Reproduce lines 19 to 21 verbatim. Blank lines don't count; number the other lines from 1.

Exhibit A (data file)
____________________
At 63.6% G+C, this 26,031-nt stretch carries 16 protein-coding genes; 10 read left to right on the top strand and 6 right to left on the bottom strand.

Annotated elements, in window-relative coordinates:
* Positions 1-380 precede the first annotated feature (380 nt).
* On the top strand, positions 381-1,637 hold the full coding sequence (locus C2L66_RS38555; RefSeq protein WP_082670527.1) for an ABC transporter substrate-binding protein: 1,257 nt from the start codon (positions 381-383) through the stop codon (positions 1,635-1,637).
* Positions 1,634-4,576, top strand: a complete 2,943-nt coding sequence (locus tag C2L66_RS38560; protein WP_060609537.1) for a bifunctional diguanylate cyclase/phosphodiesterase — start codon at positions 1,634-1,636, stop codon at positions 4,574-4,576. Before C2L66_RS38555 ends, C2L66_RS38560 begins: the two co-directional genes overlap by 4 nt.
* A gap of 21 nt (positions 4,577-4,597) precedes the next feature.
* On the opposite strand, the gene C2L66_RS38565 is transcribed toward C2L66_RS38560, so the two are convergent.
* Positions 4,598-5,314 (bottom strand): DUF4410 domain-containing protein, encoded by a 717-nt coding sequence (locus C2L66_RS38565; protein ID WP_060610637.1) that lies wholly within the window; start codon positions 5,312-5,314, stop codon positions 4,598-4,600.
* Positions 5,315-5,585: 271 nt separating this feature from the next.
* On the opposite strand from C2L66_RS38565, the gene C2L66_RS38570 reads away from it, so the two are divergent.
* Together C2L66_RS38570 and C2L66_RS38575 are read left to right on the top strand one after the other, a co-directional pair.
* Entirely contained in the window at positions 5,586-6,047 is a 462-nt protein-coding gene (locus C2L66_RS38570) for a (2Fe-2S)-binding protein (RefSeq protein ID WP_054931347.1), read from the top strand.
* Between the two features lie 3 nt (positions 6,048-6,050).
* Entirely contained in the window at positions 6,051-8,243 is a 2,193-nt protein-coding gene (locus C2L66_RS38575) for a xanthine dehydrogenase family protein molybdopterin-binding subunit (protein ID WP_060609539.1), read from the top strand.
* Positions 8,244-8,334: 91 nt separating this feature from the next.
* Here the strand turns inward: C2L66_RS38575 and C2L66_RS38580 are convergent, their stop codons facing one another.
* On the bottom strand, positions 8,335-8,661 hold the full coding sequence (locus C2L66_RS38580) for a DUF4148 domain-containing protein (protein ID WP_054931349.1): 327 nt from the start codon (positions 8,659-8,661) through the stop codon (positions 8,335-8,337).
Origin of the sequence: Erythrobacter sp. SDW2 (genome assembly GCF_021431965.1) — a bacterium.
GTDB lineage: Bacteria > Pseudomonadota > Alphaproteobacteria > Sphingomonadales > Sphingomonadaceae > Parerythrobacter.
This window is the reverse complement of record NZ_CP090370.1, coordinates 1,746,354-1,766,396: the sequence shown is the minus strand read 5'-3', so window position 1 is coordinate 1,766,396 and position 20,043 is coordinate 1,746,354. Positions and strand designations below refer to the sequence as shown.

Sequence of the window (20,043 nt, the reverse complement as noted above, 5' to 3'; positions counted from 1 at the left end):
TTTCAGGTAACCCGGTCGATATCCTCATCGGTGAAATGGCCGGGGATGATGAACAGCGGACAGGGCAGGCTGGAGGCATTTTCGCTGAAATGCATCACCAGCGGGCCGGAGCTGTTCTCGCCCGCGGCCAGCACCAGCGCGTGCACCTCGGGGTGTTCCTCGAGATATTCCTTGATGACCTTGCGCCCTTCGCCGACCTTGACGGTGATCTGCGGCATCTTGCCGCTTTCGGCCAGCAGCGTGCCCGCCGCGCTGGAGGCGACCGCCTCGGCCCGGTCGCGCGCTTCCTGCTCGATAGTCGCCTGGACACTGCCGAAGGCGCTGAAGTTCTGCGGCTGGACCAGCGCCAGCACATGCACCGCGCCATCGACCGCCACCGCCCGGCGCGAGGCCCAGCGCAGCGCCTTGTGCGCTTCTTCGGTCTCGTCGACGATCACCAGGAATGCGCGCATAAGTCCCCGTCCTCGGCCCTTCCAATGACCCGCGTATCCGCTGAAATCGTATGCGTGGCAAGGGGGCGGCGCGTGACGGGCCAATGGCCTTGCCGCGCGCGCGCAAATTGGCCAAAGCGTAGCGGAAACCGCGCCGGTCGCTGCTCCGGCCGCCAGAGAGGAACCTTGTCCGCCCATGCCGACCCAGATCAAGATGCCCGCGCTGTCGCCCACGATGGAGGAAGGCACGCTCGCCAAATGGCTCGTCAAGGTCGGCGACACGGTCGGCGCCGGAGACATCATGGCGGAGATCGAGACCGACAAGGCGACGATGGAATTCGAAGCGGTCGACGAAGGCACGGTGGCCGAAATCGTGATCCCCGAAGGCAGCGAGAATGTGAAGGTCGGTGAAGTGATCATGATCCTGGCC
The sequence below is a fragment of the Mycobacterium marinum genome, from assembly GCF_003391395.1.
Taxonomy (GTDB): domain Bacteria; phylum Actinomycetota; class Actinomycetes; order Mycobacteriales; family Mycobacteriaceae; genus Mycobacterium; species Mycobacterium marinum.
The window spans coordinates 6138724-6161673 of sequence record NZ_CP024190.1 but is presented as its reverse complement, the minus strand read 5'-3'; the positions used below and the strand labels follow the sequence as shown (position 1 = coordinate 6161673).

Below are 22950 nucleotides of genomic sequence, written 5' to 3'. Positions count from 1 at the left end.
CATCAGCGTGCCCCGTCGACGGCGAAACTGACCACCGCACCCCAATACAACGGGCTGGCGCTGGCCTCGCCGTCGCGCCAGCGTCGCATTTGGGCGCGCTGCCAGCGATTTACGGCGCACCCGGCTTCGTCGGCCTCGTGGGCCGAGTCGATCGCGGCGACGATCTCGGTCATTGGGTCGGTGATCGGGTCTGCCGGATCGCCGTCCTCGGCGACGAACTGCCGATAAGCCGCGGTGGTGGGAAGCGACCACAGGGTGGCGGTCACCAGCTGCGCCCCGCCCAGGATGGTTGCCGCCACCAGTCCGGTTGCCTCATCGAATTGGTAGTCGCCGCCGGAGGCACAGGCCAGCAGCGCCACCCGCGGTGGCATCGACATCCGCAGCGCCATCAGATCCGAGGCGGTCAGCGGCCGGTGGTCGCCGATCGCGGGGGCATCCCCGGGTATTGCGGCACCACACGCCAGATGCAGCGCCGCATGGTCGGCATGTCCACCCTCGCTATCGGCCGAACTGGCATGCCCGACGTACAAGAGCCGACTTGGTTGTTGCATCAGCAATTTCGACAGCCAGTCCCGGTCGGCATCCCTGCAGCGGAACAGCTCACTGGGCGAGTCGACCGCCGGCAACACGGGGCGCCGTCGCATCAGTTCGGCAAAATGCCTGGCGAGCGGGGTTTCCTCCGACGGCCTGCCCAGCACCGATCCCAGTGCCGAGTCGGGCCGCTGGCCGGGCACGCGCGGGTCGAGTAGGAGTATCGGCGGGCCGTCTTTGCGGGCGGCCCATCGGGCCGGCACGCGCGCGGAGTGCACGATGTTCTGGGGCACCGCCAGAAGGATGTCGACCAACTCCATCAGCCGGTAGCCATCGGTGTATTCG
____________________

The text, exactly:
GTDB lineage: Bacteria > Pseudomonadota > Alphaproteobacteria > Sphingomonadales > Sphingomonadaceae > Parerythrobacter.
This window is the reverse complement of record NZ_CP090370.1, coordinates 1,746,354-1,766,396: the sequence shown is the minus strand read 5'-3', so window position 1 is coordinate 1,766,396 and position 20,043 is coordinate 1,746,354. Positions and strand designations below refer to the sequence as shown.

Sequence of the window (20,043 nt, the reverse complement as noted above, 5' to 3'; positions counted from 1 at the left end):